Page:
You Would be a Quack Not to Buy Here
Chad is a member of The Motley Fool Blog Network -- entries represent the personal opinion of the blogger and are not formally edited.
One company that I've been watching for quite a while is AFLAC (NYSE: AFL). The company just can't seem to get any respect in today's market. Between constant worries about the company's investment portfolio and their exposure to European debt, and worries of slowing growth, the stock has been stuck between a rock and a hard place for the last couple of years. Long-term investors are being given yet another chance to acquire this amazing company at a very cheap price.
AFLAC's most recent earnings report shows what a difference one quarter can make. Last quarter, the company was surprised by the strength of sales from AFLAC Japan. This quarter, the company was no longer surprised, and now expects better results for the year because of this large division. While total revenues increased 16%, operating earnings were up just 3.9%. Both measures were affected by a stronger yen to dollar exchange rate. As AFLAC Japan is driving earnings growth, let's start there and see why the company expects better full-year results.
With total revenues up 9.2%, you can see that the company is having no trouble selling more of its products in its key market. Premium income increased 9.7% in yen, and net investment income was up 6.9%. However, nothing shows the strength of the company's Japanese operations better than annualized premium sales and bank sales. New premium sales rose 47.4%, and bank sales increased at a mind blowing rate of 224.2%. Since the company has agreements with the majority of large banks in Japan, an over 200% increase in sales through this channel is truly impressive. In fact, primarily due to the Japanese divisions results, the company now expects an annual sales increase for the year of between 22% and 25% in this country. While not as impressive, AFLAC U.S. turned in respectable results of its own.
In the United States, AFLAC is still working on getting in front of larger corporations, and establishing relationships with larger insurance agencies. While this is a long-term process, the company sees this as the future of the company's growth in this country. During the current quarter, total revenues were up 5.2%, and new annualized premium sales were up 1.5%. With premium income up 5.5%, and net investment income up 3.6%, the numbers aren't terrific, but this division is contributing. Due to the strength of the company's Japanese operations, and positive results in the United States, the company reaffirmed its full-year earnings outlook.
AFLAC expects full-year earnings per share of between $6.45 and $6.52. While this is on the low end of analysts current estimates, it still represents growth in an extremely difficult international economic environment. Compared to other companies in the same industry, AFLAC appears to offer the best combination of yield, expected growth, and dividend growth. When you consider that the company pays a dividend yield of over 3%, and sells for just over 6.5 times the company's lowest full-year estimate, the shares look cheap. Another positive factor is, AFLAC is expected to show earnings growth of over 11% in the next five years. Other options in the industry just don't look as attractive.
For instance, AIG's (NYSE: AIG) Chartis and SunAmerica divisions compete directly with AFLAC in the area of life insurance and disability insurance. The company does not pay a dividend, and sells for a higher multiple than AFLAC. While AIG's future growth rate is higher, the company is also majority-owned by the U.S. government. This large overhang of government owned shares, places a cap on how much the shares will gain before the government begins selling. Another direct competitor is Allstate (NYSE: ALL), which sells life insurance and accident insurance policies as well. The company is expected to see just slightly slower growth than AFLAC. The difference is, Allstate pays both a lower yield, and sells for a slightly higher multiple. The closest comparison to AFLAC's value, is UNUM Group (NYSE:UNM). This company acquired Colonial Insurance which was a longtime seller of cancer and accident insurance products. UNUM sells for nearly the same multiple, but its dividend yield is 2.7% versus 3% with AFLAC. UNUM also cannot match AFLAC's expected earnings growth. As you can see, none of the company's direct competitors can match AFLAC's combination of dividend, dividend growth, and earnings growth.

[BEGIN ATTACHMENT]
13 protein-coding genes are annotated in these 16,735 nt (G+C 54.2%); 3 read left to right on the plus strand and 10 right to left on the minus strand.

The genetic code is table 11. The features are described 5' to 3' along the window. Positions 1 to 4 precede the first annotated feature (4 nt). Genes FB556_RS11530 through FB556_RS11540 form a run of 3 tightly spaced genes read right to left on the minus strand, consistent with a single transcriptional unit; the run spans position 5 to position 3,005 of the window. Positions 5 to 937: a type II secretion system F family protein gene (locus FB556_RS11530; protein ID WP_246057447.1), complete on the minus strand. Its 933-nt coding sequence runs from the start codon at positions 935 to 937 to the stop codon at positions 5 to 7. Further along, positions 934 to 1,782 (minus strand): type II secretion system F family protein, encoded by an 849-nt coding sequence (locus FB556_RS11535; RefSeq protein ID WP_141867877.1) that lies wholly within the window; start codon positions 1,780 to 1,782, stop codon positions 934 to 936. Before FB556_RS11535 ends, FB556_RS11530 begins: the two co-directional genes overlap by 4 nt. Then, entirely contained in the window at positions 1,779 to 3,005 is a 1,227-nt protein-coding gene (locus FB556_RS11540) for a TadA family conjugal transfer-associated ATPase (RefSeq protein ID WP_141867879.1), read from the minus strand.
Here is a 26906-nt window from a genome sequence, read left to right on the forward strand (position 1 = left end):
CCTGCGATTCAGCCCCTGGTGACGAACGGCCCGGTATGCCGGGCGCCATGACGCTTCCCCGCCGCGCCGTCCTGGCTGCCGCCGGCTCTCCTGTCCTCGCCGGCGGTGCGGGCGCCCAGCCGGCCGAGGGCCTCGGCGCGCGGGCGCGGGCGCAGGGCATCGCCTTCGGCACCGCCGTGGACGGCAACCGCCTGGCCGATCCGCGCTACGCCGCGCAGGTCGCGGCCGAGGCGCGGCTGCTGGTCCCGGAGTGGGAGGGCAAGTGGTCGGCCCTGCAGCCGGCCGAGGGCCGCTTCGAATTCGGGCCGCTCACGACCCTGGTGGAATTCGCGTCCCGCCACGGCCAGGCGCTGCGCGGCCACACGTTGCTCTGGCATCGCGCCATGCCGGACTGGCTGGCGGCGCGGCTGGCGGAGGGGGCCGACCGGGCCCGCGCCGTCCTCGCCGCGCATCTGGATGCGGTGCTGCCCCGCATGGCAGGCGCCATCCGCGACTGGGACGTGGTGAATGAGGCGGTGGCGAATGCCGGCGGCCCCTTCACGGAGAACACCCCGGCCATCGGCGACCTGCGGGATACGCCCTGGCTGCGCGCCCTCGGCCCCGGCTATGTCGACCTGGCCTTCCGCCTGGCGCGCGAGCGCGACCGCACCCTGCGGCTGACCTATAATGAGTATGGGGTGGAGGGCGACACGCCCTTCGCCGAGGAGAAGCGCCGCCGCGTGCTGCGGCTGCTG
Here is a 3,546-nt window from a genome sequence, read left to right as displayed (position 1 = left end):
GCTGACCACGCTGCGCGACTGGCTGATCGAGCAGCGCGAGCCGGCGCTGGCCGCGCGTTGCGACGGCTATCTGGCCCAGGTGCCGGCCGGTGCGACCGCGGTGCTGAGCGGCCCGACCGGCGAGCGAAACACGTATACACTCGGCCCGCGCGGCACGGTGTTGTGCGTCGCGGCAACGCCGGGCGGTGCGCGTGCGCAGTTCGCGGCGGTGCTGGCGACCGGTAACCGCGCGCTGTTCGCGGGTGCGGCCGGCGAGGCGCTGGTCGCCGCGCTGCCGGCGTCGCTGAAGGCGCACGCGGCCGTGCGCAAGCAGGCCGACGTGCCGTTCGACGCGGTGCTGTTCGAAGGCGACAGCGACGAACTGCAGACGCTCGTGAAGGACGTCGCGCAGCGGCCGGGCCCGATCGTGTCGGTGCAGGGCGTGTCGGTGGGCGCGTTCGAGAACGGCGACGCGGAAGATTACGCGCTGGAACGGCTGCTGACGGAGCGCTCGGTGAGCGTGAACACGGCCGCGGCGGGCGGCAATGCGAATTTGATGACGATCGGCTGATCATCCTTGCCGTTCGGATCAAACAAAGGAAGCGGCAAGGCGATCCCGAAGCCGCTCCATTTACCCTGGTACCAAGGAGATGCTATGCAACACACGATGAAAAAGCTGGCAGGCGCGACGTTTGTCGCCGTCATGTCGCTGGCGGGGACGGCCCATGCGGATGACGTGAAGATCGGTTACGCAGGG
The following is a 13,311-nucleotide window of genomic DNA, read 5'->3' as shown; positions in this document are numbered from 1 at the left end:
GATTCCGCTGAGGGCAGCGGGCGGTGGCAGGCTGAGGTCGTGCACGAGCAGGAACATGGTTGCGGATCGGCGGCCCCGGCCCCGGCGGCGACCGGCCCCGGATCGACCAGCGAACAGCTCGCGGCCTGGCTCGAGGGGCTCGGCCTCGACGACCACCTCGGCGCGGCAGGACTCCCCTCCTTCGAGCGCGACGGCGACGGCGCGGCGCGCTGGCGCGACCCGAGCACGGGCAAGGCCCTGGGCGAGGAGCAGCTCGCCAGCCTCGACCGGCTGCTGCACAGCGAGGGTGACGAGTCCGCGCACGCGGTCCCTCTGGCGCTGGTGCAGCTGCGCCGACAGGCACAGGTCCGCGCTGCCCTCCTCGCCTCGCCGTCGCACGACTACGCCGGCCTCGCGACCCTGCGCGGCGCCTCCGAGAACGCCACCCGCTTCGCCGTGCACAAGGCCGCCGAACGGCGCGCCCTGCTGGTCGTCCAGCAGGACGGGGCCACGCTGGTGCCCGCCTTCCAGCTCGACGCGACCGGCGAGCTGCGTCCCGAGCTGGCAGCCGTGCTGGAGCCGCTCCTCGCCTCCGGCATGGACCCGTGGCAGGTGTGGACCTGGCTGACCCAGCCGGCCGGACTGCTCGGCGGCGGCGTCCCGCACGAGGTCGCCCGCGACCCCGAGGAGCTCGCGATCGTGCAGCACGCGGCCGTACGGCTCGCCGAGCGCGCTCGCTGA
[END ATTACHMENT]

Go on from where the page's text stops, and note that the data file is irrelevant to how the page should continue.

AFLAC has been working hard to improve its portfolio management and investment results. In addition, the company has been working through the process of de-risking its balance sheet over the last year or so. With extremely strong results out of the company's Japanese division, improving results here in the United States, and good cash flow, AFLAC looks like a strong long-term investment. The company is already a dividend aristocrat, and based on recent performance this streak should definitely continue. Investors looking for exposure to the insurance industry could hardly go wrong adding this duck to their portfolio.
MHenage owns shares of Aflac. The Motley Fool has no positions in the stocks mentioned above. Motley Fool newsletter services recommend Aflac and American International Group. Try any of our Foolish newsletter services free for 30 days. We Fools may not all hold the same opinions, but we all believe that considering a diverse range of insights makes us better investors. The Motley Fool has a disclosure policy.If you have questions about this post or the Fool’s blog network, click here for information.